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MDs Go On Strike, Death Rate Drops
The June 10, 2000 issue of the
British Medical Journal
reports that on March 9, 2000, doctors in the Israel Medical Association began sanctions to reduce their contact with patients (in other words, a strike) in order to protest a new four-year wage contract for doctors. Since going on strike, the death rate in Israel has dropped considerably according to a survey of Israeli Burial Societies.
"The number of funerals we have performed has fallen drastically," said Hananya Shahor, director of Jerusalem's Kehilat Yerushalayim Burial Society. "This month, there were only 93 funerals compared with 153 in May 1999, 133 in the same months in 1998, and 139 in May 1997."
Meir Adler, who manages the Shamgar Funeral Parlour says, "there definitely is a connection between the doctors' sanctions and fewer deaths. We saw the same thing in 1983 (when the doctors applied sanctions for four and a half months)".
There is one town in israel where the death rate has remained constant, the town of Netanya. Netanya has only one hospital and the doctors there signed a no-strike clause with their contract. The doctors in Netanya have not participated in the country-wide sanctions.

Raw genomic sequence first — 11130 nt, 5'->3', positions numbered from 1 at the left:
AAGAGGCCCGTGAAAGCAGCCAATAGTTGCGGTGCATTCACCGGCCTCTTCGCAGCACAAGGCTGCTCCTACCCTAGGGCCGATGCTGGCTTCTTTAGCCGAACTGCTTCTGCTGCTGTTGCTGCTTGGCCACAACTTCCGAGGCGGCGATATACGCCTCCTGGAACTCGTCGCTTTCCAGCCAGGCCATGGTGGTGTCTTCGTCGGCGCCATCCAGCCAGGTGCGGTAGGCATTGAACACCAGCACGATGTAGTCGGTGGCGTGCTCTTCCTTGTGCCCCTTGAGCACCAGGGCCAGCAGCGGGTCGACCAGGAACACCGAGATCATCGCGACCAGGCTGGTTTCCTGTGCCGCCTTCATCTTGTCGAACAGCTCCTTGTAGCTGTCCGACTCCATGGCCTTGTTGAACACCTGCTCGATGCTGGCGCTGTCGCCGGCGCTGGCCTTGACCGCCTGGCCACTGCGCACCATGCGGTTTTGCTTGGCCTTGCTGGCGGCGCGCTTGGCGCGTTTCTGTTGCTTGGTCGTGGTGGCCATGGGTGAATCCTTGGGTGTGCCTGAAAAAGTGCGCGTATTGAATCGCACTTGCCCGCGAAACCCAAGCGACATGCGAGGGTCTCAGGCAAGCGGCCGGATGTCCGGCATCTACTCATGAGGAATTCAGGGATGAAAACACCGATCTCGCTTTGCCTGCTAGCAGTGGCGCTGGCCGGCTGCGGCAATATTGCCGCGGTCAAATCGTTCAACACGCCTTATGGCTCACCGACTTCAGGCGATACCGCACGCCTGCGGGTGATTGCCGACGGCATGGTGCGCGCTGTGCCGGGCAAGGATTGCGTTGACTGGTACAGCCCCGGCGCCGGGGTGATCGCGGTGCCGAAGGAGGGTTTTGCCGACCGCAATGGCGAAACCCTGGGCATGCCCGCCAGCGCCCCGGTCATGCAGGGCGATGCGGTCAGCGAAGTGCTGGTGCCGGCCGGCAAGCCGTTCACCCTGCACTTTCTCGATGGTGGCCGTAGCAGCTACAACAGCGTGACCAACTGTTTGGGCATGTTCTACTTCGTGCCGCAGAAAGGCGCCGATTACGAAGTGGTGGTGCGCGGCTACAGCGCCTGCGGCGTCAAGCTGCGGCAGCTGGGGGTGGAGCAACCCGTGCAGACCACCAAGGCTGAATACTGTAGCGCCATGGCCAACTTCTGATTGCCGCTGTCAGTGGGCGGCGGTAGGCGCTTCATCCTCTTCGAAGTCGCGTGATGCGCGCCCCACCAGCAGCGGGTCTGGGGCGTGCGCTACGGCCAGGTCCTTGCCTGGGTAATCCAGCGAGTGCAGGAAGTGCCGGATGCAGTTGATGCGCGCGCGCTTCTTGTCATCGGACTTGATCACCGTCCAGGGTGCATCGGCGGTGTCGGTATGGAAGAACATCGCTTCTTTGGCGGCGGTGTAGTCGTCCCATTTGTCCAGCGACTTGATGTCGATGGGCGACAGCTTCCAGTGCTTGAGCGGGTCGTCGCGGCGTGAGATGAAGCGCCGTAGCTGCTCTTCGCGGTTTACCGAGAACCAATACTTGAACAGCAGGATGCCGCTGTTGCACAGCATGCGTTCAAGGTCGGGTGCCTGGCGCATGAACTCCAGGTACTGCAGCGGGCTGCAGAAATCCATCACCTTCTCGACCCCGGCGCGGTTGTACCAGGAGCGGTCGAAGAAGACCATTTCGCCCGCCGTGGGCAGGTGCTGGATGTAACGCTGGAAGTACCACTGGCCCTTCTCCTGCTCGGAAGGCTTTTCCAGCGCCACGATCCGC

A similar situation also occurred in the United States. According to Robert Mendelsohn, M.D., In his book
Confessions of a Medical Heretic
, in Los Angeles county, California in 1976 the doctors went on a work slowdown to protest soaring malpractice insurance premiums.
There was an 18% drop in the death rate.
When the strike ended, the death rate went back to where it had been before the strike.
In retrospect, that may not have been the best argument they could have made about high malpractice insurance rates.